Visits and walks 2014
Stretham Old Engine was built in 1831 as part of a scheme to drain the Cambridgeshire fens. Driven from this crankshaft, the scoop wheel could lift 120 tons of water per minute into the Ouse.
The beam engine was driven by a single double-acting piston. In 1909 the valves were replaced: The main valve was driven by the eccentric on the crankshaft. A steam cut-off valve driven from the beam was added; the degree of cut-off could be varied by the operator.
The steam engine was replaced by a diesel engine driving a Gwynne's centrifugal pump in 1925.
Later the group visited the Denver Sluice complex in Norfolk to understand how flooding is controlled through a series of channels, a scheme first proposed by Cornelius Vermuyden in 1649. Here the group is looking at the A.G. Wright Sluice.
The Great Northern Railway reached London in the 1850s with the opening of King's Cross (1852). They developed a huge goods yard and cattle market to meet London's ever increasing demand for coal, vegetables and meat.
Excluding coal and cattle they were bringing over a million tons of goods in to London by the end of the 19th century. By the 1920s there were 35-40 potato warehouses on the eastern side of the goods shed. At peak times there could be up to 1000 loaded potato wagons waiting to be unloaded.
This walk looked at the remains that can be seen amongst the new developments. The top image shows the Fish and Coal Offices by Regent's Canal; in the centre is a view of the coal drop and the lower image shows one of the cranes by its loading door.
Bozeat is notable for the Drage and Botterill family boot and shoe businesses that operated in the village, although long-since disappeared. The first image shows the artwork on the former Drage factory.
The building in the lower image is believed to be once that of John Drage's factory.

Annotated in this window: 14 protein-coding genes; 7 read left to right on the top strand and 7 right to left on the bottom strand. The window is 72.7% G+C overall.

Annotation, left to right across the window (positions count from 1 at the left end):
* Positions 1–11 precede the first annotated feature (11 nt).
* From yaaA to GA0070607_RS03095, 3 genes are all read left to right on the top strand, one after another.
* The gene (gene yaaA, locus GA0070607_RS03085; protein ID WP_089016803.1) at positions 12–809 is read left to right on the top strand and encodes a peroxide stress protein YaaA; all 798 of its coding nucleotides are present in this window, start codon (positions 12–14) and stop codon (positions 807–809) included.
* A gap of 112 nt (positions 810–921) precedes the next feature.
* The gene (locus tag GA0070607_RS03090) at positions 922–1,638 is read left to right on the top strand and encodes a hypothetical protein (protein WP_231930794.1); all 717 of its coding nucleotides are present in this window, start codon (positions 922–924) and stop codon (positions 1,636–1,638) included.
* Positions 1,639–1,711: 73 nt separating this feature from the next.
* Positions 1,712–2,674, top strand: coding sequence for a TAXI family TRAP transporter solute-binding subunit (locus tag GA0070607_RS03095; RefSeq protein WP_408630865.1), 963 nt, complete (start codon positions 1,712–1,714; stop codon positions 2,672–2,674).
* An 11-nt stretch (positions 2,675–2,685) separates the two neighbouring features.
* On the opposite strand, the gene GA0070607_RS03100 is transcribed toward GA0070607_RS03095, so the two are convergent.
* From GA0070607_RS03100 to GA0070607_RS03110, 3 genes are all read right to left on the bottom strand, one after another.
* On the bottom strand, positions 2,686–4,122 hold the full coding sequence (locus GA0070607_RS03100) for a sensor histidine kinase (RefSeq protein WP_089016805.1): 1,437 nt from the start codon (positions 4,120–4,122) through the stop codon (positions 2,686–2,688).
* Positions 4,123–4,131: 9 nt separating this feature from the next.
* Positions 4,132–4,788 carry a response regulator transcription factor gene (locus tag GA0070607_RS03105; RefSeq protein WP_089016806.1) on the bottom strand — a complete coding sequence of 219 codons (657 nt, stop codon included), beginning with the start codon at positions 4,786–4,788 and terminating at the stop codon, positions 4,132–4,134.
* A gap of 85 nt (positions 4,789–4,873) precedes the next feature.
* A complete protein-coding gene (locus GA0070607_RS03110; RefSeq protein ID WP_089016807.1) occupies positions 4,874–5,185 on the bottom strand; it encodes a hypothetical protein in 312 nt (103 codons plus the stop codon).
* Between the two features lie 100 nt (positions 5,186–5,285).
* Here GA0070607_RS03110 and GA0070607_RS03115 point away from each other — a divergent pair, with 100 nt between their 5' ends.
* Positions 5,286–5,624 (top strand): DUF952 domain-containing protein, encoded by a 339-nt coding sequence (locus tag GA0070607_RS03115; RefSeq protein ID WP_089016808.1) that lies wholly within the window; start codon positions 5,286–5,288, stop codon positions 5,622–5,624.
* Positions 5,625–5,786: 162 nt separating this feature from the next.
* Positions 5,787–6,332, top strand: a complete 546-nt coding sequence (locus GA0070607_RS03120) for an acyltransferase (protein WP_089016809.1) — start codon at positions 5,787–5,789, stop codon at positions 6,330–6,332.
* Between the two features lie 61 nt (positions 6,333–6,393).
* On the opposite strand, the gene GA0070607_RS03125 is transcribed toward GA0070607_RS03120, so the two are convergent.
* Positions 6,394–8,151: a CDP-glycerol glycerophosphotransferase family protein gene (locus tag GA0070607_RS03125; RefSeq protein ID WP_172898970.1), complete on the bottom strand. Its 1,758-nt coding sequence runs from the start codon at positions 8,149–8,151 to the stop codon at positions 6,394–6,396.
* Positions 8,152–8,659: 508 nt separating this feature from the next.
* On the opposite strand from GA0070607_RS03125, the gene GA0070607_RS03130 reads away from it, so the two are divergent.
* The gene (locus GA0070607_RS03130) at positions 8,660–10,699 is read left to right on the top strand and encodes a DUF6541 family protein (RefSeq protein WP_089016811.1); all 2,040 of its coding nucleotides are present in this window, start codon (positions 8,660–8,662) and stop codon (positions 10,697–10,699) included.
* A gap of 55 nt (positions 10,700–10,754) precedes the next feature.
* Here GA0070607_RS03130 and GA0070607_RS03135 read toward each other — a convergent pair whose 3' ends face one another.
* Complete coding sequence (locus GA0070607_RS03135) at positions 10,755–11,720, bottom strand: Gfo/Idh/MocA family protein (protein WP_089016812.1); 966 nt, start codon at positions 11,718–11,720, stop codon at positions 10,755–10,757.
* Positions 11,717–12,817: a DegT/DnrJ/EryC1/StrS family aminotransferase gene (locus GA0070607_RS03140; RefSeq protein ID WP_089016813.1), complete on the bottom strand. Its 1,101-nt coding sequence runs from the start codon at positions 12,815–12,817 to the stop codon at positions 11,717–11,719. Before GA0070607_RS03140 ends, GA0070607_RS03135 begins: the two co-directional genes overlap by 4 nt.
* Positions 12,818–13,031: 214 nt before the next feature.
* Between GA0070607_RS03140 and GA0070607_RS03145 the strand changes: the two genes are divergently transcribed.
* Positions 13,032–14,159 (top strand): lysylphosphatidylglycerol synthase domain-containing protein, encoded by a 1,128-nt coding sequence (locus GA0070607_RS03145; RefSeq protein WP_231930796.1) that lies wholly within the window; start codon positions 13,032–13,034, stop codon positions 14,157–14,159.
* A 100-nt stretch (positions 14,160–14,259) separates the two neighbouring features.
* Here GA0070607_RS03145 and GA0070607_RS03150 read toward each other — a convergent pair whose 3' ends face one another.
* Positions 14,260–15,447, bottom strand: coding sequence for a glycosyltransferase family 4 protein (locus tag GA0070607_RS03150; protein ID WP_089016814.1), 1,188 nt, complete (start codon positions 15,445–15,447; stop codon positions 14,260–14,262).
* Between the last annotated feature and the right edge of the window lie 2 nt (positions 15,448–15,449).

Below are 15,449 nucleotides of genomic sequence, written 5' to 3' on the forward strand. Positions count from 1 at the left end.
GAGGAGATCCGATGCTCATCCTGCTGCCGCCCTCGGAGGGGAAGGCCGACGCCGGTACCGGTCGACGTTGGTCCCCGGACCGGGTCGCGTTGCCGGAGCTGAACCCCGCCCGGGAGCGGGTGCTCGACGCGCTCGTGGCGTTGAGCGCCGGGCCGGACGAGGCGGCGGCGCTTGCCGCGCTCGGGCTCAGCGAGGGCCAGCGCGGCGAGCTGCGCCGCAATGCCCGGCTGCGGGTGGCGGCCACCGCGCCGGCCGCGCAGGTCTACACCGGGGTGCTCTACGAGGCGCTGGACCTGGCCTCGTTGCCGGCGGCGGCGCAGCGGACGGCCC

On a hot summers evening the group was introduced to craft brewing. Whilst simple in concept and execution, the flavour of the resulting brew is very dependent on the type of malt (samples of dark (chocolate), light- and medium-roasted malt in the top image) and hops used. This was very ably explained by the head brewer and later confirmed by a tasting.
Appropriately the visit was followed by a tour of Oundle looking at the remains of its brewing industry. One of John Smith's malt houses has been converted; the former loading bay and hoist is now a dormer window (centre image).
The buildings in the lower image were once the offices of the Anchor Brewery.
Holme Mill has been in the Jordan family for over 150 years. Rebuilding the mill following a major fire in 1899, the opportunity was taken to switch to rolling-milling and replace the waterwheel with a Gilbert & Gilkes water turbine. The mill closed in 2000 following EU regulations banning the use of wood in the food industry.
The shaft from the water turbine drives the line shaft through a pair of bevel gears (centre).
The lower image shows three roller mills working from the coarse grade to the finest grade at the front.
David Hulse has made a study of eighteenth century steam engines and the development of rotary motion. His collection of working models is claimed to be the only one in the world.